Diagnosis. ( Tables 14, 15) Dark brown; wing pattern distinct; r 2 dark; distal pale spot in r 3 bilobed and 8-shaped; pale spots at ~0.3 on M 1 and ~0.5 on M 2; one pale spot in distal half of anal cell; tips of M 1, M 2, usually CuA 1, pale; otherwise CuA 1 and CuA 2 within dark areas; pore of sensory pit on palpal segment 3 <0.3 the diameter of segment, widening internally (as in Fig. 248 C. sitiens ); tibiae with faint subapical pale band; spermathecae unequal by ~1.2×, ~1.2× longer than wide; ventro-posterior membrane of male sternite 9 not spiculate; ventral apodeme of gonocoxite simple; aedeagus somewhat Y-shaped, constricting at base of median process, tapering to rounded ventrally bent tip ~0.17 width of arm spread, aedeagal ratio 0.46 (0.44–0.50, n = 10); parameres separate, narrowest diameter before first ~90° bend in apical half 0.0024 mm (0.0022 –0.0031, n = 10), apices simple pointed bent.

Distribution. California, Nevada (Clark County, new state record), Utah (Washington County, new state record), Arizona, Texas, Baja California Sur, Sonora ( Monarch 2021). A male was collected with UVLT on 2 April 2019 at 36.14032°N 114.72704°W and 384 m elevation in Nevada.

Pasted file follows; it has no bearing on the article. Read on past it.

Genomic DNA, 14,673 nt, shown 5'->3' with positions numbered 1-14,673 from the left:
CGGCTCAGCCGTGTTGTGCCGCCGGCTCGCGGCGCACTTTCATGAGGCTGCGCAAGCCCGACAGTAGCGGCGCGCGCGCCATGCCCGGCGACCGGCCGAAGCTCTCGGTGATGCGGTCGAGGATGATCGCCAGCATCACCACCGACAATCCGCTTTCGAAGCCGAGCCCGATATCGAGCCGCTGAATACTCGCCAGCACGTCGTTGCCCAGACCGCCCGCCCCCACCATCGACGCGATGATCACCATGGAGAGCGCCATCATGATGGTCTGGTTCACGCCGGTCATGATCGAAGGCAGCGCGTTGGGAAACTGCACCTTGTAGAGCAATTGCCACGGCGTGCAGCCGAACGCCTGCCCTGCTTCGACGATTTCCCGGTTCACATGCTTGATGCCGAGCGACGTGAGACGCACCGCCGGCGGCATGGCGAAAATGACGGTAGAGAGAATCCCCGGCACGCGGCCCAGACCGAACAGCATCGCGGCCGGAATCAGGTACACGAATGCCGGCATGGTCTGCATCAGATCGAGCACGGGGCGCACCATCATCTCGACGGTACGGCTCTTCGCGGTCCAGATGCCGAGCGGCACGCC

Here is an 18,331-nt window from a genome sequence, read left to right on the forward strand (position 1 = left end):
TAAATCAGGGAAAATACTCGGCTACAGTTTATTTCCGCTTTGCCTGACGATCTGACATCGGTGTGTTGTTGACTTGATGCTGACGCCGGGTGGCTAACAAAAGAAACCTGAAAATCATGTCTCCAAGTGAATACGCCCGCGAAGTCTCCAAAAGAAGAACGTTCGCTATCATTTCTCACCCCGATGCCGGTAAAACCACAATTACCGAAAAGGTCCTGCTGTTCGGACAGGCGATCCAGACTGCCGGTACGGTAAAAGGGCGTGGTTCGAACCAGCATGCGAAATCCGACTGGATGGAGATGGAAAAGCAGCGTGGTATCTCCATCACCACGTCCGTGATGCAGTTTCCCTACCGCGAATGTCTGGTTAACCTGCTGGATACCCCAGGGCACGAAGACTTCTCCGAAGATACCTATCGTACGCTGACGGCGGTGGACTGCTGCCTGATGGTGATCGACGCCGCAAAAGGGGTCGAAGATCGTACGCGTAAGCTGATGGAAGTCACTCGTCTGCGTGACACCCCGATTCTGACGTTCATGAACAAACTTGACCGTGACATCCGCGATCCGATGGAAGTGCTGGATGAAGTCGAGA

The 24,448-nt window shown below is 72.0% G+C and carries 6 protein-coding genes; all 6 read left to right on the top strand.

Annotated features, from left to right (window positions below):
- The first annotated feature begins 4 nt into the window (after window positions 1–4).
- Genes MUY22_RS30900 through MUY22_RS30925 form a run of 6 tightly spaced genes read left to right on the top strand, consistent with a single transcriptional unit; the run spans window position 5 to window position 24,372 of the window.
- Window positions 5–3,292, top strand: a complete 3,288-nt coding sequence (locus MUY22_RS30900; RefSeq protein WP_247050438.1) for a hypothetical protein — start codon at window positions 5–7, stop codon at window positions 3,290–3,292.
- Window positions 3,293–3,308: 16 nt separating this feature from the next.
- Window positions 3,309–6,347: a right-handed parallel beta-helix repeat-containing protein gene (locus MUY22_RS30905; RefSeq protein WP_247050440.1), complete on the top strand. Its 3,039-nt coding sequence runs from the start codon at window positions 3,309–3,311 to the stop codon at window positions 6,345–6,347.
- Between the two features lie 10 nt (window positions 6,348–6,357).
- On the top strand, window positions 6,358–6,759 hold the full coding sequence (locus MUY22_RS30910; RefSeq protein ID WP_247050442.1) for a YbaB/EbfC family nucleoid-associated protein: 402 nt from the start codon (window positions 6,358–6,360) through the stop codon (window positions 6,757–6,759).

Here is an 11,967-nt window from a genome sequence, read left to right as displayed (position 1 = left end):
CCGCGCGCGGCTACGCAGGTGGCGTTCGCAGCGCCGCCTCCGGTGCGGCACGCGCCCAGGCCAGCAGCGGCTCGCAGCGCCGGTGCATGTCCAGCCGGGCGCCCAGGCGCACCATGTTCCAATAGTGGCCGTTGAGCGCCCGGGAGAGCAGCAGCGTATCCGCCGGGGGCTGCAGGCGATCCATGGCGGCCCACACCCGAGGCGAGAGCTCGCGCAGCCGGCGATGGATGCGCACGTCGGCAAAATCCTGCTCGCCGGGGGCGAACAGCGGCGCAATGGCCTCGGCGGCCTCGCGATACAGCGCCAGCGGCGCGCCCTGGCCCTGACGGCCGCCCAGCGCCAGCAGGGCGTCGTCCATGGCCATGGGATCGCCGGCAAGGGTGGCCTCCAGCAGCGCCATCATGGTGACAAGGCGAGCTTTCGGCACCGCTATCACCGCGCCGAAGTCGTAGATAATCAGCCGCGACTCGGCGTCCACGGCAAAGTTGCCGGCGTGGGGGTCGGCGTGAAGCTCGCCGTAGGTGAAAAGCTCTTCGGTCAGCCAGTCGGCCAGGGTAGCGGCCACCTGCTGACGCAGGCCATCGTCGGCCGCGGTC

Larval ecology. Culicoides cacticola has been reared from rot holes in Opuntia Miller , Carnegiea gigantea ( Ryckman 1960) , and Ferocactus cylindraceus (Engelmann) Orcutt (Cactaceae) ( Breidenbaugh and Mullens 1999a). Apparently, C. cacticola uses a wide variety of cacti as larval habitats: the Utah specimens were collected from an area where only one species of cactus ( Cylindropuntia acanthocarpa [Engelmann and Bigelow] F. M. Knuth, Cactaceae ) was present.